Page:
7. On the other hand, the learned counsel for the assessee submitted that the revenue is not examining the issue in proper perspective because there was no alienation of the property or transfer of goodwill in any form because in the books of account the goodwill did not exist and in fact there was no goodwill of a firm which was doing the business of commission agent. It was further submitted that the new partners two of whom were working earlier with the firm had also brought in capital and started functioning as working partners. The reconstitution of the firm was for the induction of new blood and finance and it was in the interest of the business. The reconstitution was in course of carrying on the business of the assessee and for the purpose of the business of the assessee and as such, no gift was involved.

8. After careful consideration of the rival submissions, we find that no case made our by the revenue for an interference in the order of the AAC. The revenue has relied upon the judgment of the Madras High Court in the case of V. A.M. Ayya Nadar (supra), but facts of that case were entirely different insofar as there was redistribution of share of the profits as between one partner and certain others who are all partners, involving a transfer of the right which had the effect of diminishing a partners interest and correspondingly increasing the value or quantum of the shares held by the other partners. This is not the case before us because there is induction of three new partners and there is no redistribution of the shares of the profits as between one partner and the others who were already partners. Therefore, the revenue cannot seek any support from this judgment. Insofar as the reliance placed upon the judgment of the Bombay High Court in the case of CGT v. Premji Trikamji Jobanputra [1982] 133 ITR 317 is concerned, it also gives no help to the revenue because there the Honble Court observed that if upon the proper scrutiny of a change in the constitution of a firm by admitting a minor to the benefits of a partnership, it appears that the share of a major erstwhile partner is reduced and the amount of share reduction has been given to his minor child, who has been admitted to the benefits of the partnership, there may result an assignment or alienation of property. In such a case, a transfer of property takes place. It would be clear in comparison with the facts of the case before us and the ratio of this judgment that it does not fit into this case. In the present case, there is no admission of a minor to the benefits of partnership and there is no corresponding reduction in the share of the partner whose minor has been admitted to the benefits of partnership. On the other hand, it is a clear case of reconstituting a firm with new blood and new finances brought into for the purpose and for the benefit of the business of the firm.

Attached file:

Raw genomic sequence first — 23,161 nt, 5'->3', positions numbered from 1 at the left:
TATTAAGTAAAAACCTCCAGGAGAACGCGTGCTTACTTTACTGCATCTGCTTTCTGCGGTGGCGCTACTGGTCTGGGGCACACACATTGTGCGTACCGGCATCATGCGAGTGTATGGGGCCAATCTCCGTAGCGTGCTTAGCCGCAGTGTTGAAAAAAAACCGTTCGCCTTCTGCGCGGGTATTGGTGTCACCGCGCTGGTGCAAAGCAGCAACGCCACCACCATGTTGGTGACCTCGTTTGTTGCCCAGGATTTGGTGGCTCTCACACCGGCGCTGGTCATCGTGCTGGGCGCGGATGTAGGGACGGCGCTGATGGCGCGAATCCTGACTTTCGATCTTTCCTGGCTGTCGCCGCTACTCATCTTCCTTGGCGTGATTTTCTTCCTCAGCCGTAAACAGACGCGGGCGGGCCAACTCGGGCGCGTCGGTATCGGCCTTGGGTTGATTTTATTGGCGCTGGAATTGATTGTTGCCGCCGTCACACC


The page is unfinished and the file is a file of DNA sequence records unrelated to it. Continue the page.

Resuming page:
9. On the other hand, the Andhra Pradesh High Court in the case of CGT v. Chalasani Subbayya [1983] 144 ITR 295, has held that it is not open to the department to pick out one of the assets of the firm, namely, the goodwill, and say that a retiring partner has relinquished his share in the goodwill and levy gift-tax thereon. In the case of a transfer of the partners interest, what is transferred is his interest in the partnership firm and not any particular share in any particular asset of the partnership firm. Even if the subject-matter of the gift is treated as a relinquishment of the retiring partners share in the goodwill of the firm, it is not exigible to gift-tax under the provisions of the Act.

10. Examining the issue before us on merits, we find firstly, it is not anywhere recorded in the books of the account or in the relevant partnership deed that there was a goodwill of the firm. In any case, in the books of account no goodwill of the firm was recorded. The deed of reconstituion clearly shows that the new partners came in with capital to contribute to the finances of the firm. Two of them had gained experience in the working and were well educated. The claim of the revenue that there was goodwill and that the goodwill had been gifted in the manner described by the GTO does not find support from anywhere.

In any case, it is clear that the admission of the new partners was for continuing the business and was in the business interest. As such, there was no question of any gift-tax involved in such reconstitution.

The gift-tax assessment made by the GTO was without justification.

11. It may also be noticed that the Andhra Pradesh High Court, while observing that there is no gift involved even if the subject-matter of the gift is treated as a relinquishment of the retiring partners share in the goodwill of the firm, it is not exigible to gift-tax under the Act, followed the judgment of the Supreme Court in the case of CGT v.P. Gheevarghese, Travancore Timbers & Products [1972] 83 ITR 403. It is thus clear that according to settled law, the GTO had not found anything by any of asset which had been gifted by the existing partners by taking three new partners on the terms and conditions recorded in the partnership deed which has been set out (supra). The AAC was fully justified in allowing the appeal of the assessee.